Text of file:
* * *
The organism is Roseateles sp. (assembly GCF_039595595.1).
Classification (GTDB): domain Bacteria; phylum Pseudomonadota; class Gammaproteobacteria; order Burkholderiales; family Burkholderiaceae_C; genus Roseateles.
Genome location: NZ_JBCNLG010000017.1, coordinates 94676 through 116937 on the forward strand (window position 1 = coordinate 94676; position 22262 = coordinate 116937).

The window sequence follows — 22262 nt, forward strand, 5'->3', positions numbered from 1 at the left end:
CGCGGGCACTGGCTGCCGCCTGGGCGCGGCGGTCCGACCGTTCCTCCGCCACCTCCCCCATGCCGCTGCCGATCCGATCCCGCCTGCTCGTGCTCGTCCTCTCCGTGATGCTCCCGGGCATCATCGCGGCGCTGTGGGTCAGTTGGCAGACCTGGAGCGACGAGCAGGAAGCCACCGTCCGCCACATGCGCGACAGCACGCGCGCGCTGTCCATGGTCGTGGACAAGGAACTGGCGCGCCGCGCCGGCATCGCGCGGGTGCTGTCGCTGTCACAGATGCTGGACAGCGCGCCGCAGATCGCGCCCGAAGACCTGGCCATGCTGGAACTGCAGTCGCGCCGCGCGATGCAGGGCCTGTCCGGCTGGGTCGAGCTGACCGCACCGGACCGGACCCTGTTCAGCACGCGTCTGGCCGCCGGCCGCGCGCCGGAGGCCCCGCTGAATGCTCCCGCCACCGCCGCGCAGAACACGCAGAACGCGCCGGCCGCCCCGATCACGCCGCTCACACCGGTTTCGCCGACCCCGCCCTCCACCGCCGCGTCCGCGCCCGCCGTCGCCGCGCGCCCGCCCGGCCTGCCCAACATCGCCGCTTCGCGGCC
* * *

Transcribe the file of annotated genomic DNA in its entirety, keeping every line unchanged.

The organism is Roseateles sp. (assembly GCF_039595595.1).
Classification (GTDB): domain Bacteria; phylum Pseudomonadota; class Gammaproteobacteria; order Burkholderiales; family Burkholderiaceae_C; genus Roseateles.
Genome location: NZ_JBCNLG010000017.1, coordinates 94676 through 116937 on the forward strand (window position 1 = coordinate 94676; position 22262 = coordinate 116937).

The window sequence follows — 22262 nt, forward strand, 5'->3', positions numbered from 1 at the left end:
CGCGGGCACTGGCTGCCGCCTGGGCGCGGCGGTCCGACCGTTCCTCCGCCACCTCCCCCATGCCGCTGCCGATCCGATCCCGCCTGCTCGTGCTCGTCCTCTCCGTGATGCTCCCGGGCATCATCGCGGCGCTGTGGGTCAGTTGGCAGACCTGGAGCGACGAGCAGGAAGCCACCGTCCGCCACATGCGCGACAGCACGCGCGCGCTGTCCATGGTCGTGGACAAGGAACTGGCGCGCCGCGCCGGCATCGCGCGGGTGCTGTCGCTGTCACAGATGCTGGACAGCGCGCCGCAGATCGCGCCCGAAGACCTGGCCATGCTGGAACTGCAGTCGCGCCGCGCGATGCAGGGCCTGTCCGGCTGGGTCGAGCTGACCGCACCGGACCGGACCCTGTTCAGCACGCGTCTGGCCGCCGGCCGCGCGCCGGAGGCCCCGCTGAATGCTCCCGCCACCGCCGCGCAGAACACGCAGAACGCGCCGGCCGCCCCGATCACGCCGCTCACACCGGTTTCGCCGACCCCGCCCTCCACCGCCGCGTCCGCGCCCGCCGTCGCCGCGCGCCCGCCCGGCCTGCCCAACATCGCCGCTTCGCGGCC